Speaking of language, something else that annoys me: James uses a lot of hack writer arch sentence structure, like "He doesn't talk like a man of twentysomething" or "She arches a perfect eyebrow at me" or "We talk no more of Christian Grey that evening," and then peppers it with other phrases like "He's pretty damn bright" or "Damn, he's handsome." It's like someone learning English for the first time, completely unsure if they're getting it right, so it's overly formal but also throws in a lot of colloquialisms. It's really unintentionally funny.

Also--sorry, I know I keep stopping the flow of the, er, story, but there's so much here that just gets to me. So, also, I don't find it believable that Christian Grey is 27. Just don't. It's like EL James wanted to write something "naughty" about an older, remote, asexual man and a younger, awkward, narcissistic woman that would have lots of naughty sex in it, but some kind of parochialism stopped her from making him any more than just a few years older than her. Dude, no one cares if you're in your senior year of college and you start dating a guy who's probably like five years older than you. It's not forbidden, or something. Not in your twenties. James wants to make this guy seem like an authority figure to her, so she makes him a businessman despite knowing nothing about business or industry or money, which is a total miscalculation because she can't make Christian's dialogue seem realistic. She couldn't have just made him a literature professor or something? Then at least they'd have something to talk about. Was she too worried that there might be an actual chance of Christian respecting her thoughts on something?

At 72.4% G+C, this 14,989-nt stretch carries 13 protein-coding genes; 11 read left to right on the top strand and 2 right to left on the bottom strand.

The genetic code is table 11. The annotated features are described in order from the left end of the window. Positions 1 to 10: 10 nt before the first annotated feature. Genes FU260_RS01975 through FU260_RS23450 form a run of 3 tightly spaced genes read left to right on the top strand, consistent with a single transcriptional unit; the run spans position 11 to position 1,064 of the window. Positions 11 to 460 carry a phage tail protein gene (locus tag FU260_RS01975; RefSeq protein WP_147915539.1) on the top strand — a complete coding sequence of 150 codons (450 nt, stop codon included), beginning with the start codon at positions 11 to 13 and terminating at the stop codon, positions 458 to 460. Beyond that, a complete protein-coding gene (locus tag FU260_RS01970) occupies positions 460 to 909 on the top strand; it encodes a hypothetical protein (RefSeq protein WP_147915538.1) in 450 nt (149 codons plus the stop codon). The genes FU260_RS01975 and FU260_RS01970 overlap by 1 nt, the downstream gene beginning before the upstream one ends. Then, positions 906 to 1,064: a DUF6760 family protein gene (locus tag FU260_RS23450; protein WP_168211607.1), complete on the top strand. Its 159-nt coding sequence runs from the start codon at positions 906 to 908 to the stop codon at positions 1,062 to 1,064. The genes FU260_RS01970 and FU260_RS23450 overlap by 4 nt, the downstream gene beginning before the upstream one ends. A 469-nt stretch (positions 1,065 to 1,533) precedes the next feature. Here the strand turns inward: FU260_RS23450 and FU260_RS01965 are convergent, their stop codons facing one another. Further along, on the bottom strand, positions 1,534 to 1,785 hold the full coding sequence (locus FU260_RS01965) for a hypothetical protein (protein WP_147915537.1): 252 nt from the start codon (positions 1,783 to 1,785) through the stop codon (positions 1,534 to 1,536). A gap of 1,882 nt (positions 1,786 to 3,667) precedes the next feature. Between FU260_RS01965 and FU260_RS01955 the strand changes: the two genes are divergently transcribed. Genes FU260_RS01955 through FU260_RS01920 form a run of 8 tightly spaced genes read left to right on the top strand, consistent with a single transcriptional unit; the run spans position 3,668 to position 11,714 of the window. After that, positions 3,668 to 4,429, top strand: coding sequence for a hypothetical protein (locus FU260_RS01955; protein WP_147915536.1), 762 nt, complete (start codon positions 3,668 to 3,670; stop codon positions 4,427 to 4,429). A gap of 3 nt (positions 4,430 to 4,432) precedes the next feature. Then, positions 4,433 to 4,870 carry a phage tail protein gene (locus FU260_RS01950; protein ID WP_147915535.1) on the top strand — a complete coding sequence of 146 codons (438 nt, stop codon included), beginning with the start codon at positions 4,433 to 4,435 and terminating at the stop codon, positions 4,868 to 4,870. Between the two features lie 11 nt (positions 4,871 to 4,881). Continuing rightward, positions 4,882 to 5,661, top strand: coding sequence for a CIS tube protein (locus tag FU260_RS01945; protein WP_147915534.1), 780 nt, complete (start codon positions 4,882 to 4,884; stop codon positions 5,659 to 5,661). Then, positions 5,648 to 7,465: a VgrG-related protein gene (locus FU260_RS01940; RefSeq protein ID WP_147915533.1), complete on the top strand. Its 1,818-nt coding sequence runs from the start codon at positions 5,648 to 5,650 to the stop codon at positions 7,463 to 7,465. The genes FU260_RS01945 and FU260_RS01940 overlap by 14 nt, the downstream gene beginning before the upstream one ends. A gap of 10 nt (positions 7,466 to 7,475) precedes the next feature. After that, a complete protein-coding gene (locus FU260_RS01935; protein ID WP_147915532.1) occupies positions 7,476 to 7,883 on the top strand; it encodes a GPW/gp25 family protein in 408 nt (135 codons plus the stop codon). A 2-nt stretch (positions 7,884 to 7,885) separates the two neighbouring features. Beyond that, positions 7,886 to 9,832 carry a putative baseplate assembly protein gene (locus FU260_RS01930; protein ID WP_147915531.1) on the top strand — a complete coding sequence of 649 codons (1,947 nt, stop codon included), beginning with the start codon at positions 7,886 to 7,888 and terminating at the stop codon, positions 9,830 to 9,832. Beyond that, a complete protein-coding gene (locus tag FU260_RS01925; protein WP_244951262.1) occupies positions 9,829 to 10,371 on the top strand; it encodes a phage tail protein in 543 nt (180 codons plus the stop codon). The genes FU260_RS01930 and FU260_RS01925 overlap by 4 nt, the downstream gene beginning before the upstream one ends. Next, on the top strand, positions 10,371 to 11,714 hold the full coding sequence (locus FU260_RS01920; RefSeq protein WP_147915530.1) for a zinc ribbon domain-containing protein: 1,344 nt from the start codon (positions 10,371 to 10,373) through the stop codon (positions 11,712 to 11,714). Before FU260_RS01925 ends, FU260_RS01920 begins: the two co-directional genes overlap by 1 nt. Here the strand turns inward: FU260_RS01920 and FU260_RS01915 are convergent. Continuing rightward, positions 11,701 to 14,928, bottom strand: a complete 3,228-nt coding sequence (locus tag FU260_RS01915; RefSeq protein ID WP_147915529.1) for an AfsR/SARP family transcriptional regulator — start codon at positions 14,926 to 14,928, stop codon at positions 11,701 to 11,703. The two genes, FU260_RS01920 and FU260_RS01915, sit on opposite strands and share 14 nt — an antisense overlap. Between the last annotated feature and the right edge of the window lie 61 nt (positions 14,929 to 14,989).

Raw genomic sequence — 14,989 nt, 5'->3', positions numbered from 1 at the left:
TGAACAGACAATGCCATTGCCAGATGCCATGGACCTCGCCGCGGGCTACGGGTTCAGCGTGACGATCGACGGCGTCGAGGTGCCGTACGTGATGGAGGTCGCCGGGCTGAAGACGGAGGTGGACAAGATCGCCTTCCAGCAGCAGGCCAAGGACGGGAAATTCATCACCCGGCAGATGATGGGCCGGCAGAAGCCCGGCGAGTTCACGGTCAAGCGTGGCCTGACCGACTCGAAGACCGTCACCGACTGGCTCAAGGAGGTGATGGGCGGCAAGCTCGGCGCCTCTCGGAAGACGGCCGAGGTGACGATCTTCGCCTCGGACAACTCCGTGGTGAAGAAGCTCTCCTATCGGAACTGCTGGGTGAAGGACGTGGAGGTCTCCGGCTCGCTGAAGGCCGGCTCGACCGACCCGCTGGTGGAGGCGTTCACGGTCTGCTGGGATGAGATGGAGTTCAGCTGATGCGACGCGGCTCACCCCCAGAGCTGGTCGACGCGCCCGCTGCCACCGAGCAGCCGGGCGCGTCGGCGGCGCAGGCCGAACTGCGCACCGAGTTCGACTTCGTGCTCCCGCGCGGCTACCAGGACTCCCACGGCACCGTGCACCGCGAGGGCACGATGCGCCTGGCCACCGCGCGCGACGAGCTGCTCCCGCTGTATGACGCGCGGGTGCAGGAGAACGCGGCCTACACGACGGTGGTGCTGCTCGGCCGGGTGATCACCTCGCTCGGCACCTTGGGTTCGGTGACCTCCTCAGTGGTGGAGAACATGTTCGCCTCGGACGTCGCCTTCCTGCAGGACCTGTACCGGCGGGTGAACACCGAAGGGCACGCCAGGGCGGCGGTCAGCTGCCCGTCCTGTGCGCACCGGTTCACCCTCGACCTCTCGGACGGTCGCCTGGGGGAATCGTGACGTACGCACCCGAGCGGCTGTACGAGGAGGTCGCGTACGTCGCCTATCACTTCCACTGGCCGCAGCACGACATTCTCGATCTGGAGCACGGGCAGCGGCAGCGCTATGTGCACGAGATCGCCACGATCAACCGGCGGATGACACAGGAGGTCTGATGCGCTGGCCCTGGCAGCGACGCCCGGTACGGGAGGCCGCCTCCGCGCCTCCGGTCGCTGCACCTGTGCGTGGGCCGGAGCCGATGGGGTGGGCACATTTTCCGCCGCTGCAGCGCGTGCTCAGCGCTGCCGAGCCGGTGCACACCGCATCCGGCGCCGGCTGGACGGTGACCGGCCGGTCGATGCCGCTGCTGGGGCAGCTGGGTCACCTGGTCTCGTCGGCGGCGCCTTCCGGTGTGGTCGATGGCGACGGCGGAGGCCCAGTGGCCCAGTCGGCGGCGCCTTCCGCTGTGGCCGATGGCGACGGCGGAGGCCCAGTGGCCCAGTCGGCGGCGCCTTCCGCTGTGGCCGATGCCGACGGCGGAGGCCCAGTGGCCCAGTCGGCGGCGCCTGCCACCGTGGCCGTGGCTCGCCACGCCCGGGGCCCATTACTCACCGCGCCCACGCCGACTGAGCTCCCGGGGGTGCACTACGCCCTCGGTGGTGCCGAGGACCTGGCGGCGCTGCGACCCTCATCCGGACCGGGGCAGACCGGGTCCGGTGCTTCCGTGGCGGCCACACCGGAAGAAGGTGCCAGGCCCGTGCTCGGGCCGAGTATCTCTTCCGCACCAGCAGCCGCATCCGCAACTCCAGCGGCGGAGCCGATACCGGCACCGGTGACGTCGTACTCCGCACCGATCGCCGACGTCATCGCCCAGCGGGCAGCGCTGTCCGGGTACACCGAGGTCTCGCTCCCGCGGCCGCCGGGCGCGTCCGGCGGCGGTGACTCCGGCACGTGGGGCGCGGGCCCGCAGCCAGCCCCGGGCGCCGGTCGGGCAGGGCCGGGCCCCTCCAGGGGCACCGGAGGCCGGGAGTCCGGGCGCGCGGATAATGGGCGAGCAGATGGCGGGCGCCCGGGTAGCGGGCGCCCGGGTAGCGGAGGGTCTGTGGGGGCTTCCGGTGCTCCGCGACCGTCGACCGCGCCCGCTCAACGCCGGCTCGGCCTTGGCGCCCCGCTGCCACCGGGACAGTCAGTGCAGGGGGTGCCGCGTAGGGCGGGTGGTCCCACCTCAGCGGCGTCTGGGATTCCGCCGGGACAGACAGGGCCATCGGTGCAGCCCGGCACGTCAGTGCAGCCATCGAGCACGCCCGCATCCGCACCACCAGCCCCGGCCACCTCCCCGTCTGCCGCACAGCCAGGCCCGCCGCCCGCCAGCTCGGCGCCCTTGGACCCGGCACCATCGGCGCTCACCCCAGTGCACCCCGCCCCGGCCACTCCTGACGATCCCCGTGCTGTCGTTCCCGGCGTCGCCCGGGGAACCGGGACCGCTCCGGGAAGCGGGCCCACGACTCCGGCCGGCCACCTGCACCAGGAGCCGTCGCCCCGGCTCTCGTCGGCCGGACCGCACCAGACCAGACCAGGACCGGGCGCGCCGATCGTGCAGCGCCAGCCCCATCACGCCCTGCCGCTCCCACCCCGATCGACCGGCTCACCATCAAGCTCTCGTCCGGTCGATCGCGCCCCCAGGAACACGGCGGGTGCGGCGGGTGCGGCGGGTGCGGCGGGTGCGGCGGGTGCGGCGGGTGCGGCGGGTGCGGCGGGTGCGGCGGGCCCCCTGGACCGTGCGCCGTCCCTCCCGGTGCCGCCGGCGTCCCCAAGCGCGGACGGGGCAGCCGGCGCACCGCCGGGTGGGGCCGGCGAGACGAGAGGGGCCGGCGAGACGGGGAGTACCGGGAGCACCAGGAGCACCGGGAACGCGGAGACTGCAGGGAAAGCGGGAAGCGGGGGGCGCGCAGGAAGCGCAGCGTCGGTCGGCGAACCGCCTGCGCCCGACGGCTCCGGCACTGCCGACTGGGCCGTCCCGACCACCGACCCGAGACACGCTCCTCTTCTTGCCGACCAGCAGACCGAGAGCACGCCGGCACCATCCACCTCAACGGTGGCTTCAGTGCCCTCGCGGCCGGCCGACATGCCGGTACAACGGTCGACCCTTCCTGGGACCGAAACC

Anyway. Anyway. Let's move on with this story.

Lots of skippable stuff, honestly. There are a few paragraphs devoted to her telling us about her job (clerk at Clayton's, the largest independent hardware store in Portland, because now's suddenly the time to get specific, when it adds absolutely nothing to the narrative) and going in to work and saying hi to someone. Literally no impact at all on the book. Then she seriously panics because Kate keeps asking her questions about what Christian Grey was like and whether she found him attractive and... why? I mean, if you're attracted to an attractive guy and you tell your friend, it's not like you get stoned in the town square or something. Jesus, take a course on meditation or something. Ana seriously needs therapy.